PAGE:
People applying for $600 weekly checks through the federal-stimulus law also need to go through the state system. Information posted online by the department didn’t include numbers for people who apply through the system for federal funding yet fail to qualify for state payments.
Democrats said Monday they will ask the U.S. Government Accountability Office for an investigation into the $77 million CONNECT system, which state Sen. Jose Javier Rodriguez, D-Miami, described as having an “anti-worker design.”
“I think the accountability has to range, not just on the spending and the contracts, and how we got into this system, but overall, the designed system,” Rodriguez said.
The Democratic lawmakers criticized U.S. Sen. Rick Scott, who was governor when the state implemented CONNECT in 2013.
“It was during my last year as governor that we made the contract with Deloitte to have this system,” said Congressman Charlie Crist, who was elected governor as a Republican in 2006 and later became an independent before leaving the governor's office in 2011. “I had very little time to review it once that occurred. I left office and Gov. Scott came in and was there for eight years as you all know. That’s a long time to have an opportunity to analyze, to investigate, to look into and make sure the system called CONNECT, which is a real disconnect obviously, is working appropriately and properly. Evidently that didn’t happen.”
In a campaign fundraising email last week, Scott contended that people now out of work nationwide were already reluctant to return to their jobs because of state and federal unemployment benefits.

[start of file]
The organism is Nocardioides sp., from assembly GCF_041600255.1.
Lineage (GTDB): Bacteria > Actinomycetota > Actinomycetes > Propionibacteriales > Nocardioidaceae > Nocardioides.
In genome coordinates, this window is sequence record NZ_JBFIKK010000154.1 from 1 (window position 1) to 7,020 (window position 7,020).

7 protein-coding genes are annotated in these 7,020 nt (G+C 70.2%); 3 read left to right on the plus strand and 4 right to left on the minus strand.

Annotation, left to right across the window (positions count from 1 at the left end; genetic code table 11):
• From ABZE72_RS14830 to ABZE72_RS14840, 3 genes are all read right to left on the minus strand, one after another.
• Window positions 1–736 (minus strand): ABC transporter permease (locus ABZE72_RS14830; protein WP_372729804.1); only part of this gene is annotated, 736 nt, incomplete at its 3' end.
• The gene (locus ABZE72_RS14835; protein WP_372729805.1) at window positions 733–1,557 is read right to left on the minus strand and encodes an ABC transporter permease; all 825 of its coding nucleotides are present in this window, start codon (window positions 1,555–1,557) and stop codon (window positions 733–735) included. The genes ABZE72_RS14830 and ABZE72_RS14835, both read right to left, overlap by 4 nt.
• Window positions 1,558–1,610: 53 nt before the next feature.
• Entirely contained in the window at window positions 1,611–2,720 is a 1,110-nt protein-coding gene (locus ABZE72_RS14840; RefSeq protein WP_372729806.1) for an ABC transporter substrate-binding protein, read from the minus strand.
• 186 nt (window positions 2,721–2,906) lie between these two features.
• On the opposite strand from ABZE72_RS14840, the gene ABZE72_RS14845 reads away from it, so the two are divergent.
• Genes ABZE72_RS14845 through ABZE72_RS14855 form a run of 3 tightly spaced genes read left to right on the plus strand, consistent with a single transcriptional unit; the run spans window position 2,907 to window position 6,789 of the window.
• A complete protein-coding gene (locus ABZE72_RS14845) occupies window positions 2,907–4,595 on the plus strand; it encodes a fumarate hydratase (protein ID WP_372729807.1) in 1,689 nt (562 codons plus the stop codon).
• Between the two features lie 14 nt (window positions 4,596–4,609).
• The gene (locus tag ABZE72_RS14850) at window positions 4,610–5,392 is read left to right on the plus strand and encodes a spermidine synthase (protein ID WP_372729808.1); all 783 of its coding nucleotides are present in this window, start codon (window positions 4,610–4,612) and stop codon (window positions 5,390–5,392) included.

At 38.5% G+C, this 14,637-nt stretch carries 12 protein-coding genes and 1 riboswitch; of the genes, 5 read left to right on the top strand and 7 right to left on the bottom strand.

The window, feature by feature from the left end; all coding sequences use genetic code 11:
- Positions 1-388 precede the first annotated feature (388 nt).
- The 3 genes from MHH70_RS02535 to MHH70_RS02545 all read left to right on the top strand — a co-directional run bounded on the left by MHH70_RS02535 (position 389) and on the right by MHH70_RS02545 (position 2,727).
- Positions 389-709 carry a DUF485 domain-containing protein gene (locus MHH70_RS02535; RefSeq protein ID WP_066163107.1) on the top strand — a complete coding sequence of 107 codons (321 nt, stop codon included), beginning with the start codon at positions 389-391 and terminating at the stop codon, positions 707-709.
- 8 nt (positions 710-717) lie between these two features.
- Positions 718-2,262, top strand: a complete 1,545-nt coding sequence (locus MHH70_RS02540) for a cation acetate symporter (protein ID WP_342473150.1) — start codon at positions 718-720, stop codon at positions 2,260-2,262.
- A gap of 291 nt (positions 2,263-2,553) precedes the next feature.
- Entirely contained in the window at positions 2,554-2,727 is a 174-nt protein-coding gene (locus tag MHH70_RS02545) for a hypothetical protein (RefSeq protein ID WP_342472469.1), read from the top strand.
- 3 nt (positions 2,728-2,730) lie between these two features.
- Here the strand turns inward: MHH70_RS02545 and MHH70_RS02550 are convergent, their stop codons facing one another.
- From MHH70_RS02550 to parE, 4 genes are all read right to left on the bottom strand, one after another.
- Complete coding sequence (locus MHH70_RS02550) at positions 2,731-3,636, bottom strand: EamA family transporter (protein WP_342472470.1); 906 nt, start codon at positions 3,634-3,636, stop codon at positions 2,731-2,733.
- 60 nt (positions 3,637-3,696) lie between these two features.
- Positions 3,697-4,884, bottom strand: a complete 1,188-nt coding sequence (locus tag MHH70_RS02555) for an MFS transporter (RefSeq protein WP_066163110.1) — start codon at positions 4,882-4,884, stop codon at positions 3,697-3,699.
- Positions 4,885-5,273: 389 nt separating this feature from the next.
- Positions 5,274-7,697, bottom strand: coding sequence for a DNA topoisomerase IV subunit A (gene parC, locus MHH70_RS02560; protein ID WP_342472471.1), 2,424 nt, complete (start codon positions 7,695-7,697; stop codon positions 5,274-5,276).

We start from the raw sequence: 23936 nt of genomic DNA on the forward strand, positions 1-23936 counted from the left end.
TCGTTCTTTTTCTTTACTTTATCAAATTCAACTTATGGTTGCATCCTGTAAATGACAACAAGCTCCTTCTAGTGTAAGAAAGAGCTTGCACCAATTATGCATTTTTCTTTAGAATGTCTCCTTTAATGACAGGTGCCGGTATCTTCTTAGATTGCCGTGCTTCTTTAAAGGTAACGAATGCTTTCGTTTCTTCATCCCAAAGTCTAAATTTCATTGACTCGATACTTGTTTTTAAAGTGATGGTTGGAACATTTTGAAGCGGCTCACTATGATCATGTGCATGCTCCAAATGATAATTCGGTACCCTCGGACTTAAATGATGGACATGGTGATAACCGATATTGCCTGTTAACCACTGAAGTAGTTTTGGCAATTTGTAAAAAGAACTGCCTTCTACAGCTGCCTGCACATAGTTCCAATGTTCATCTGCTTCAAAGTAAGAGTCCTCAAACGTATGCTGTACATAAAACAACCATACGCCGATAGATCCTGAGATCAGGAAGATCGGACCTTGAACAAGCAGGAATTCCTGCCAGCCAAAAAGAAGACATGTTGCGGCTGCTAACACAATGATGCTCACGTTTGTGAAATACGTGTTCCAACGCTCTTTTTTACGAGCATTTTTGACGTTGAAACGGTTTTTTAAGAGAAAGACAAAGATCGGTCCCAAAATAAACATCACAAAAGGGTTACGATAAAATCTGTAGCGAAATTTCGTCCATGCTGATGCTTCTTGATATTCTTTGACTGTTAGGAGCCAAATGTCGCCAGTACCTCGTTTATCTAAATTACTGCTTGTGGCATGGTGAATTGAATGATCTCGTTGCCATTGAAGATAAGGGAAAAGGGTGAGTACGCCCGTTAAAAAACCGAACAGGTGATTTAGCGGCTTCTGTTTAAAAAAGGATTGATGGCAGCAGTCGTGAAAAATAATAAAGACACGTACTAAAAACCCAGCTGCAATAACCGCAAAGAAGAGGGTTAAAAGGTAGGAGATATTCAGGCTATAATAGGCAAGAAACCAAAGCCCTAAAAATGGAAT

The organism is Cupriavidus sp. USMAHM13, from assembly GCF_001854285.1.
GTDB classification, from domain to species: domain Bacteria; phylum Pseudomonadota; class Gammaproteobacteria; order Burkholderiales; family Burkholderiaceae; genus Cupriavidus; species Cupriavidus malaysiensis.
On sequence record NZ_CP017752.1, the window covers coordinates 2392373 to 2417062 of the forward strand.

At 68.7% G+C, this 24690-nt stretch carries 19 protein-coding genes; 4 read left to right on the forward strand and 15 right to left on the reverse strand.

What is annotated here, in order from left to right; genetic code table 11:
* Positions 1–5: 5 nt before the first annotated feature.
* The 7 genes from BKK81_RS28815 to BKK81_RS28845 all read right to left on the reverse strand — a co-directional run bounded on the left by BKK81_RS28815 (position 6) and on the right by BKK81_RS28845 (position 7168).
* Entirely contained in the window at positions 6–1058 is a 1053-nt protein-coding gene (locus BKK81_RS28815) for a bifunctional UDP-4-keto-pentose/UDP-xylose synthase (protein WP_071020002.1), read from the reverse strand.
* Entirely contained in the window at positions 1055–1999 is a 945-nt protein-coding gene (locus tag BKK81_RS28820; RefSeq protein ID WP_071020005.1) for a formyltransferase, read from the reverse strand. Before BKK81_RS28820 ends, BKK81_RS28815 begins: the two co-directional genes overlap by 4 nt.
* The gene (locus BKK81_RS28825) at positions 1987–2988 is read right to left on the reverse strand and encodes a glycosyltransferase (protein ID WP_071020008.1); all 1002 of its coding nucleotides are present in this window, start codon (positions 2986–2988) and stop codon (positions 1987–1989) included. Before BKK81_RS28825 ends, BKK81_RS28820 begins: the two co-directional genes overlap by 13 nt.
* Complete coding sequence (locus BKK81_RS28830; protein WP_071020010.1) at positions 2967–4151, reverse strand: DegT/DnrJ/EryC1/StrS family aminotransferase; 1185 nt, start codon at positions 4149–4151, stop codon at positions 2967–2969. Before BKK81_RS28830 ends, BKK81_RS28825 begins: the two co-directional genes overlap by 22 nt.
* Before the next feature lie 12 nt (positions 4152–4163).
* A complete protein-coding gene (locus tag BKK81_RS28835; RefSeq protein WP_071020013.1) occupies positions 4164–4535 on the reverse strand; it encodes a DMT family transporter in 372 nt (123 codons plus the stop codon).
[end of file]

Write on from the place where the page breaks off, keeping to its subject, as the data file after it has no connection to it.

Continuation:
“Businesses looking to reopen are telling us their employees don’t want to come back to work because they collect more on unemployment,” the email said. “And who can blame them?”
Frankel said Florida’s benefits fail to meet the minimum wage and, combined with the federal stimulus funding, are less than what many Floridians typically earn.
“It doesn’t even come close to what the average Floridian earns, which is about $52,000 a year, about $1,000 a week,” Frankel said.
DeSantis removed Department of Economic Opportunity Executive Director Ken Lawson from management of the unemployment system on April 15, putting Department of Management Services Secretary Jonathan Satter in charge.
Satter on Friday said the state would make payments retroactive to when people applied, starting with those who applied after March 9. The action hadn’t been formally posted Monday afternoon.
The state has lifted requirements that applicants for benefits fill out the full work registration and document five job searches weekly to maintain the benefits. Those changes end May 2.
DeSantis on Monday acknowledged “a lot of architectural problems” and “a capacity issue” with CONNECT.
“It could have been done, I think obviously, better,” DeSantis said. “But at the end of the day, you know, my job is to fix problems when they arise. The agency said this was a good system a month ago. Obviously, that was not accurate. And I wish that they would have been more proactive. But we've got to fix it. So, that's what we're doing.”